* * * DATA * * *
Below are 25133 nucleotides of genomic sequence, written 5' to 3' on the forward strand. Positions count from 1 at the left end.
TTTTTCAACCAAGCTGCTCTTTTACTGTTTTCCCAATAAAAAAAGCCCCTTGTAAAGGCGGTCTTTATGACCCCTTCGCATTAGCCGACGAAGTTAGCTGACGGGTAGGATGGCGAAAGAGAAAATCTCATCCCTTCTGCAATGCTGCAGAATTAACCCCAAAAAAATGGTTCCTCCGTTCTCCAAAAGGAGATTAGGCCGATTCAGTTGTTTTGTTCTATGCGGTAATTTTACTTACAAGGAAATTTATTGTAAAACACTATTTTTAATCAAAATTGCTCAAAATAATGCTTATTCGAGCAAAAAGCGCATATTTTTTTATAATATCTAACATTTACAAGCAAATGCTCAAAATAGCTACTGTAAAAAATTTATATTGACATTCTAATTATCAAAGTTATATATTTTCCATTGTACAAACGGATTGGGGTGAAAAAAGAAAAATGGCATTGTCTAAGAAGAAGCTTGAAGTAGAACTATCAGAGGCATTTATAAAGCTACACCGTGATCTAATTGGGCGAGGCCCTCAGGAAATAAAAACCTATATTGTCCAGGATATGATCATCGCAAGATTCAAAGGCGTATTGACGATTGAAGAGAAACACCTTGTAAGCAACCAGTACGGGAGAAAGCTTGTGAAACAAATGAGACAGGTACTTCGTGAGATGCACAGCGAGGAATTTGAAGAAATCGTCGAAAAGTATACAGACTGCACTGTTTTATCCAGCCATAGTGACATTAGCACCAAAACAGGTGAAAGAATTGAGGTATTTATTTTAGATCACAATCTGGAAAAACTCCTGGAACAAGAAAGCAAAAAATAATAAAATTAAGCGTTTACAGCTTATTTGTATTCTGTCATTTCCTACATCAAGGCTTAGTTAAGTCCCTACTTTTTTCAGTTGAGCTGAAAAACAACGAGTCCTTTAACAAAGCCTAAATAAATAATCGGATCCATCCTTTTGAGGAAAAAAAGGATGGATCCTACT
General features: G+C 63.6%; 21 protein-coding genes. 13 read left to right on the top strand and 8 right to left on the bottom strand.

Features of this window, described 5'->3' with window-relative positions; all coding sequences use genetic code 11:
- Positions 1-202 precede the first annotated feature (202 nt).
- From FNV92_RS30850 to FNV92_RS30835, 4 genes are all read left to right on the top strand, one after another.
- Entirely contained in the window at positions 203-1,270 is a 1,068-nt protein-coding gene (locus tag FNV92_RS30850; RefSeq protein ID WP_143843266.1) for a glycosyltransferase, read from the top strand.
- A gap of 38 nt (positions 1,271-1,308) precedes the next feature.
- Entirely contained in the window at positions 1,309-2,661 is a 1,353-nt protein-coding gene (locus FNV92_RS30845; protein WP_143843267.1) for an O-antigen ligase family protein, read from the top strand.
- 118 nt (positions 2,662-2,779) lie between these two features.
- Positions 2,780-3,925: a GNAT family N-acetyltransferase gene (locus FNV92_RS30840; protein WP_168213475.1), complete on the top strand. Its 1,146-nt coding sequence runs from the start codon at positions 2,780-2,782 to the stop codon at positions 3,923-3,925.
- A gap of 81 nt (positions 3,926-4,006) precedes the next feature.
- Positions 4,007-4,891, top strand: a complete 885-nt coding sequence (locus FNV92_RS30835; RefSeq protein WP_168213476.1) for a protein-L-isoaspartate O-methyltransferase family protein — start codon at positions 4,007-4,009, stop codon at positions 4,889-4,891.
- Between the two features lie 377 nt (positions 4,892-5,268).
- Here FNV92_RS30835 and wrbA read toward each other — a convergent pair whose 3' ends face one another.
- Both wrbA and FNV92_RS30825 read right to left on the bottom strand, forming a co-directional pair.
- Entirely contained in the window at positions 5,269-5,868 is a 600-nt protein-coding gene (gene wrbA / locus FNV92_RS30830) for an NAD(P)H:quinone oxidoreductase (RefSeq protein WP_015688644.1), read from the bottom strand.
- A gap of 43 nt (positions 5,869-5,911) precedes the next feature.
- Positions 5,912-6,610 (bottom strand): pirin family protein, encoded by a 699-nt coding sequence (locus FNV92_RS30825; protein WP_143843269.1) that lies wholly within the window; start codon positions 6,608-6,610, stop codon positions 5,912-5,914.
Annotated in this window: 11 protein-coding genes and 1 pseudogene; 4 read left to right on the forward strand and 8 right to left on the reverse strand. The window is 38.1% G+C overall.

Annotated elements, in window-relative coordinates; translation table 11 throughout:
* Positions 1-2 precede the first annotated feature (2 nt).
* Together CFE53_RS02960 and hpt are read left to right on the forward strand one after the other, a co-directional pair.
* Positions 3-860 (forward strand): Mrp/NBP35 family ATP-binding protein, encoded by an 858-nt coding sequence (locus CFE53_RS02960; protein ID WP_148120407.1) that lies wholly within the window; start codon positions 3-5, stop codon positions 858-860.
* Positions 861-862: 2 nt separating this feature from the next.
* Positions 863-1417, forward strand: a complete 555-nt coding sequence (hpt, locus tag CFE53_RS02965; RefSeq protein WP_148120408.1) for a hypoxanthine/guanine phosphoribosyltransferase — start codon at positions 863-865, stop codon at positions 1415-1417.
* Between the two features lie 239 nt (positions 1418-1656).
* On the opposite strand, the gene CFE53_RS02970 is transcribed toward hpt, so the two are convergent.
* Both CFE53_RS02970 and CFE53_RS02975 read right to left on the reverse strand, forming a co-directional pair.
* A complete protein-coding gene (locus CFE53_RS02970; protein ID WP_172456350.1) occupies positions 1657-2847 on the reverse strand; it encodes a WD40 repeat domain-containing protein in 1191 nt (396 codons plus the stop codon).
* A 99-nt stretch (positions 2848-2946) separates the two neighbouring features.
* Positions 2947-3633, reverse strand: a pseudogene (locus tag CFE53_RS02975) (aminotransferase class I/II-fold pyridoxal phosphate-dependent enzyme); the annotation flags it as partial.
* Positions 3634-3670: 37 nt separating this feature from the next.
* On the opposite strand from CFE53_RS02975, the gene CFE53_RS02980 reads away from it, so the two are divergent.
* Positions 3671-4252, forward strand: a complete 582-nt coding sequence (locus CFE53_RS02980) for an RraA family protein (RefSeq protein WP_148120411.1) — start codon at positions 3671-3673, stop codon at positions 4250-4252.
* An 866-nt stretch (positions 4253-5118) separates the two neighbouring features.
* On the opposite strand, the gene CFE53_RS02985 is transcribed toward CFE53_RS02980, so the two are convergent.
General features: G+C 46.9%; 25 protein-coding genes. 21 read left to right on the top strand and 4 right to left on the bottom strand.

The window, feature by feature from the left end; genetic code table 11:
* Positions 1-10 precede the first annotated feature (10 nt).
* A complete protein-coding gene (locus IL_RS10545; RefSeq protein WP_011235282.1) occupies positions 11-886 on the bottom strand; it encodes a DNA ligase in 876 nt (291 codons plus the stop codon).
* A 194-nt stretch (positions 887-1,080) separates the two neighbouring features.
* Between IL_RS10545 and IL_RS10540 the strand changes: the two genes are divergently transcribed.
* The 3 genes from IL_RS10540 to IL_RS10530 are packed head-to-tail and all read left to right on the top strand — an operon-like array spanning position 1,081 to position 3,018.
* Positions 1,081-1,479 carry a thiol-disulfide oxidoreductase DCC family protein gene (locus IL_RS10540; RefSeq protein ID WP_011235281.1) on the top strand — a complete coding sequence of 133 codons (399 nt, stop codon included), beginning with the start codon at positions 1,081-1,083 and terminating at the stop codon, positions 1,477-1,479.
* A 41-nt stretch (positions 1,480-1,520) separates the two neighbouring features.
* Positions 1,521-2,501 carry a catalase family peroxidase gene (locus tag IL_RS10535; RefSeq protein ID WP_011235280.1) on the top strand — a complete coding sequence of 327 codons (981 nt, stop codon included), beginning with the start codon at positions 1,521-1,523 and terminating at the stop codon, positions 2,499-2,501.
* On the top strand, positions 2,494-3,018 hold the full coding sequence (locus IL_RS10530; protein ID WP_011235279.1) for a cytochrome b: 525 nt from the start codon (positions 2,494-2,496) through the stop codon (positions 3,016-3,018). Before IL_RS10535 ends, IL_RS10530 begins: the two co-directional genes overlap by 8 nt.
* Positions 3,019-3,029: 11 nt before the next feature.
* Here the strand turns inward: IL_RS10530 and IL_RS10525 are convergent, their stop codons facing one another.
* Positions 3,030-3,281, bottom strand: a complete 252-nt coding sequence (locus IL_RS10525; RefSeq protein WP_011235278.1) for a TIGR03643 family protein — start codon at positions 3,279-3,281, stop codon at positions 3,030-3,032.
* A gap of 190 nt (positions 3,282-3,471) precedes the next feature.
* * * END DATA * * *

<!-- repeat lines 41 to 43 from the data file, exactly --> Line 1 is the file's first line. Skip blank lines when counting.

* A complete protein-coding gene (locus IL_RS10545; RefSeq protein WP_011235282.1) occupies positions 11-886 on the bottom strand; it encodes a DNA ligase in 876 nt (291 codons plus the stop codon).
* A 194-nt stretch (positions 887-1,080) separates the two neighbouring features.
* Between IL_RS10545 and IL_RS10540 the strand changes: the two genes are divergently transcribed.